He feels even more comfortable coming in as the reigning Open Champion.
“In a way it’s not too dissimilar to Hoylake,” said McIlroy. “And I felt like at Hoylake I didn’t need to change my game that much or adapt my game that much to how I played it in relatively benign conditions last year in Liverpool. We had a lot of rain overnight which made the course a little bit softer, which isn’t really what this is going to be like this week. But coming in as The Open champion, I know that I’ve had success on links golf before, and I’ve grown up playing it, so there’s no reason why I shouldn’t be able to use that to my advantage in some way.”
As mentioned above, McIlroy went through a rough patch last month in Europe, missing two straight cuts — his last two dress rehearsals prior to the season’s second major at Chambers Bay. However, those instances were likely an anomaly and a result of fatigue since those were his fourth and fifth straight weeks playing competitive golf. Prior to those abysmal performances, McIlroy had won two of his last three starts at the WGC-Match Play Championship and the Wells Fargo Championship. He also finished in the top-10 at The Players Championship.
“I think it was my mind had enough golf rather than my body,” said McIlroy. “Honestly, I sort of had to get back, especially after playing at County Down, just to get back to playing my normal game, hitting shots the way I like to see them, swinging the way I want to swing. Not really trying to play these little half shots or trying to play the ball along the ground. Even this week I was expecting to have to play the ball along the ground more.
“But looking at all these elevated greens and looking at the way this course sets up, you really — and especially with the way that the weather conditions are going to be, you’re not going to have to do that too much because the greens are so firm. Anyone that can get elevation on their iron shots and get a little spin on the ball that’s the way you’re going to get it close to these pins. All I tried to do last week was just get back to playing my normal game, and I think that’s the way I’m going to do well this week.”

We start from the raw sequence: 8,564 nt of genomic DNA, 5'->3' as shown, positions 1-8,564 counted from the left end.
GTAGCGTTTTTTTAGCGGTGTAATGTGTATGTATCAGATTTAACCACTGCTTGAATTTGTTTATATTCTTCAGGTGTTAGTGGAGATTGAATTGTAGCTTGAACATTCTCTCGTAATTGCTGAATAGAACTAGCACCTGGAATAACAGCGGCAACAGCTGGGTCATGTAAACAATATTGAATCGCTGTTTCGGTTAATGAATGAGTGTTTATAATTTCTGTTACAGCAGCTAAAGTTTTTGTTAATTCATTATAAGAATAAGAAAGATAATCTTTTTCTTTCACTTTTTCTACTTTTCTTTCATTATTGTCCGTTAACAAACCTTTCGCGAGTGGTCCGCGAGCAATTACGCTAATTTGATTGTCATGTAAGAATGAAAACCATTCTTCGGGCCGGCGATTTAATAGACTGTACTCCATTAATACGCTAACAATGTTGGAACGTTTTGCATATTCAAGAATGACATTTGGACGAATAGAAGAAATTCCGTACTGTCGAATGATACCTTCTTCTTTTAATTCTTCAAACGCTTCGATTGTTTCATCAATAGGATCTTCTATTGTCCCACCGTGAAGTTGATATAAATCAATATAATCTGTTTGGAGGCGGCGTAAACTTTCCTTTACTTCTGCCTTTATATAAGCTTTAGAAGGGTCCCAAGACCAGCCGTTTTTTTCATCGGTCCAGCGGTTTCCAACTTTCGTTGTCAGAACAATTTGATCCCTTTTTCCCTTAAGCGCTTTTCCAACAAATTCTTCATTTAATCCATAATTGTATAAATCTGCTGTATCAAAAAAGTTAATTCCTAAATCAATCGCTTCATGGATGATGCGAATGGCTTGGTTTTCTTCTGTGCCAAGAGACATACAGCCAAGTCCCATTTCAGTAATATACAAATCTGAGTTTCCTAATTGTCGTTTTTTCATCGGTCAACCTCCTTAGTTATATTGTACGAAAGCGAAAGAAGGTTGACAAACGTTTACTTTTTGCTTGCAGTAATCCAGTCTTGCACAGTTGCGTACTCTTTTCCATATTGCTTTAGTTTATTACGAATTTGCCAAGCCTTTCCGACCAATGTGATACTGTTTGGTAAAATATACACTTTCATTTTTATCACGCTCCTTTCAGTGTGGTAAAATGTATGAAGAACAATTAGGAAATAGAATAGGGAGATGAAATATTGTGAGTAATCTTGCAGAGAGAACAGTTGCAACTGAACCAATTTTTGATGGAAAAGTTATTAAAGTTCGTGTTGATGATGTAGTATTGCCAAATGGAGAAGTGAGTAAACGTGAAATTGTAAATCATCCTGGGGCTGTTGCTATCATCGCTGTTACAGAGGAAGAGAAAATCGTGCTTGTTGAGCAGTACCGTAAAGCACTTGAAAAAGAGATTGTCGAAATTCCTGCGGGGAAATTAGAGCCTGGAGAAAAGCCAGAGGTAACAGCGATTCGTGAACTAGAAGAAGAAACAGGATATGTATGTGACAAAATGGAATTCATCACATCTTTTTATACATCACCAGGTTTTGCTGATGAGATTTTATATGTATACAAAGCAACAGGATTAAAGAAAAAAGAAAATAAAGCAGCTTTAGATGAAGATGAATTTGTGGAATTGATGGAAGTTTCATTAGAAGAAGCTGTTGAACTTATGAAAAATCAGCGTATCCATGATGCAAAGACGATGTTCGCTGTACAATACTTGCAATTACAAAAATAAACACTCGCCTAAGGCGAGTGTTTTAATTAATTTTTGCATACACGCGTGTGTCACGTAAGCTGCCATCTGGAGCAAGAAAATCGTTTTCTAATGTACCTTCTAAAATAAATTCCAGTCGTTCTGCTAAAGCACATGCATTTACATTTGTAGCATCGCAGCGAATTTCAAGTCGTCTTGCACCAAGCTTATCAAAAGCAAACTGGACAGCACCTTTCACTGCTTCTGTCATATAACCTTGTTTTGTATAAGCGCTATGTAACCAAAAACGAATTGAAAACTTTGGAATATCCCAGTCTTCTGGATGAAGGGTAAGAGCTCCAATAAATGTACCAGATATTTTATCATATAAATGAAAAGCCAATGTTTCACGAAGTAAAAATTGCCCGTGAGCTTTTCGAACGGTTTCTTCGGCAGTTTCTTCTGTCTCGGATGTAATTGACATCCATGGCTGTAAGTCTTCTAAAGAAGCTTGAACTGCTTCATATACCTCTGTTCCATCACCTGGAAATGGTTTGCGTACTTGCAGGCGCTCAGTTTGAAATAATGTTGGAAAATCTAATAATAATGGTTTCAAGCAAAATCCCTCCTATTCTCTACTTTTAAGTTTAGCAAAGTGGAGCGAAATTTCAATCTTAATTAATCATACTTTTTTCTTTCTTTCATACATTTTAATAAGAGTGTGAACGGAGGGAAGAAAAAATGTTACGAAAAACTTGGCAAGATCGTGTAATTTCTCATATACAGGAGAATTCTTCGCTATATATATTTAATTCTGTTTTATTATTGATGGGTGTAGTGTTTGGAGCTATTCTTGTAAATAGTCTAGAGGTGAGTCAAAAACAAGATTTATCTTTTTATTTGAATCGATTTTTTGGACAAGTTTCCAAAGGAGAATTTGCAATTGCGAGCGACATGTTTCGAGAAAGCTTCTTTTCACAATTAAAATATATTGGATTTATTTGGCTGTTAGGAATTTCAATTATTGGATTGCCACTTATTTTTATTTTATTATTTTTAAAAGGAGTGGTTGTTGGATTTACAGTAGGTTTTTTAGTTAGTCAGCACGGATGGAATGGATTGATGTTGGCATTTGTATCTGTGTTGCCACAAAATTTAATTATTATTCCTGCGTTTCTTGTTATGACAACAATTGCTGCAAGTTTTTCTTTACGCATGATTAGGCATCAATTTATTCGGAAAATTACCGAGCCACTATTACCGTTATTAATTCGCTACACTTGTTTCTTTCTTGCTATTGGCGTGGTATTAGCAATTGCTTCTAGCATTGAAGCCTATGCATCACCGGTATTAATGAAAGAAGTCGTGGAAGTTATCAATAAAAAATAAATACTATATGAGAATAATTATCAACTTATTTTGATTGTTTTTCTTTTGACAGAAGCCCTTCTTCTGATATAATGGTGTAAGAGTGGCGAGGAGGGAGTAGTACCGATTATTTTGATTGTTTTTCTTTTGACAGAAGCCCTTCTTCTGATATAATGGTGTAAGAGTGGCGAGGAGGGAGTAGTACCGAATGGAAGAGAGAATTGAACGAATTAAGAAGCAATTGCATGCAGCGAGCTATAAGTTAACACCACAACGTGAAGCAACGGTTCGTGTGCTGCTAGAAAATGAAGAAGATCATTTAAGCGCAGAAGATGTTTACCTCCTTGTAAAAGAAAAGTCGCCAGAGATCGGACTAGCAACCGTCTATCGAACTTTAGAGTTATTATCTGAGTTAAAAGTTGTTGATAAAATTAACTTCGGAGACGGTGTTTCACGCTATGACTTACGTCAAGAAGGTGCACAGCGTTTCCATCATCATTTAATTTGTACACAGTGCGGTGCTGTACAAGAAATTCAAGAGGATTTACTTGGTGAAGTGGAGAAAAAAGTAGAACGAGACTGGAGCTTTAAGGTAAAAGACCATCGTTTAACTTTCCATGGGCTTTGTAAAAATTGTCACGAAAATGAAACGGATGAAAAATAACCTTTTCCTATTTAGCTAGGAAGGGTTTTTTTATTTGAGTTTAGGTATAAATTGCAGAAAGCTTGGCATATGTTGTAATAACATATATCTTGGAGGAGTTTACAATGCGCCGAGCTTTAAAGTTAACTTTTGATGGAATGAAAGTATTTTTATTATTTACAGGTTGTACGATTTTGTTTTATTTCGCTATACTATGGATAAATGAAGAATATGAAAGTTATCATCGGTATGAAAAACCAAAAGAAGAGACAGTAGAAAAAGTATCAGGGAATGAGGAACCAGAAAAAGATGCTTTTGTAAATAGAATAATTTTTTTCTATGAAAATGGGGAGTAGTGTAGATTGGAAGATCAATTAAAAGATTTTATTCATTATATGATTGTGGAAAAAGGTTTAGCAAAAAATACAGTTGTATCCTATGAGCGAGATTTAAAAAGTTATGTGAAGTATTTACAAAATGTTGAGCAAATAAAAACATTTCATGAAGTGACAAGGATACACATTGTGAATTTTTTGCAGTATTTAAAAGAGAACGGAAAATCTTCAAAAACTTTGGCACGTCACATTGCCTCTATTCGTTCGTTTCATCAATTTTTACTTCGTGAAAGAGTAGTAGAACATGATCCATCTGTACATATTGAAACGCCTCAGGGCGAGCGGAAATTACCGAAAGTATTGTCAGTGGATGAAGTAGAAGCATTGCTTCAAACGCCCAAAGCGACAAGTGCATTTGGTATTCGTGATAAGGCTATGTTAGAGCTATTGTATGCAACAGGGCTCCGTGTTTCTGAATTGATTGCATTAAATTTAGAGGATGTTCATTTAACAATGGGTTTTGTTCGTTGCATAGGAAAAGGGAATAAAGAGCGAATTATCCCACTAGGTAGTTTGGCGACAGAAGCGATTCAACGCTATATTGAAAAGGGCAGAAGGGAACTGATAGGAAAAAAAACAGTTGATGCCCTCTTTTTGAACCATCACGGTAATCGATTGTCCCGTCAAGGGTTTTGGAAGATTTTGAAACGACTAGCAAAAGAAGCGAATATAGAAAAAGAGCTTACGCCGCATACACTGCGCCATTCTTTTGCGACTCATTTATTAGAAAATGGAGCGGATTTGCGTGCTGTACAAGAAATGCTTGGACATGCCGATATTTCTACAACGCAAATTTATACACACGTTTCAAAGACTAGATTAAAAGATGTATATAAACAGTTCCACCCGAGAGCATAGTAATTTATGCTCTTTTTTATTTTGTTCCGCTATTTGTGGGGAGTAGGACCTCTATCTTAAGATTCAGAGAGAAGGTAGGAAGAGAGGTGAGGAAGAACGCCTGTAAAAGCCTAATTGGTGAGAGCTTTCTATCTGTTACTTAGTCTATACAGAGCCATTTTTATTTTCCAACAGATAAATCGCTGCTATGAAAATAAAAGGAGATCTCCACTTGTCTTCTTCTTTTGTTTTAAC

After missing those cuts, McIlroy spent some time in Europe as a tourist in London before he returned to Florida to practice. He also had some sponsor commitments and a visit to Whistling Straits for media day last Friday ahead of the 2015 PGA Championship.
Unlike the hype and hubbub around McIlroy leading up to the Masters this past April, where he was trying to complete the career grand slam, he enters the U.S. Open relatively quietly and perhaps even flying under the radar a bit. (I wouldn’t count him out this week.) He feels much more at ease this week, with fewer eyes and expectations on him, which is very likely a positive for him.
“It’s much quieter,” said McIlroy when asked to compare the contrast of coming into the first two majors of the season.
There are massive benefits to that for him in his preparation.
“(I’m) just able to go about my business,” he said. “And obviously not fly under the radar, but there’s not as much attention or much hype. I can get here and just do my thing without much worry. And I guess, as well, there’s not as much on my mind about what I can achieve. It’s hugely important, a chance to win a second U.S. Open and the fifth major, and that’s all important, but there was just so much hype and so much attention around Augusta, this one feels very different.”
Perhaps with less eyes on McIlroy, he’ll be more at ease, which might propel him to win his fifth major and second U.S. Open title — though I don’t think the winning score will be anywhere close to 16-under like it was at Congressional in 2011. But, then again, who knows, crazier things have happened.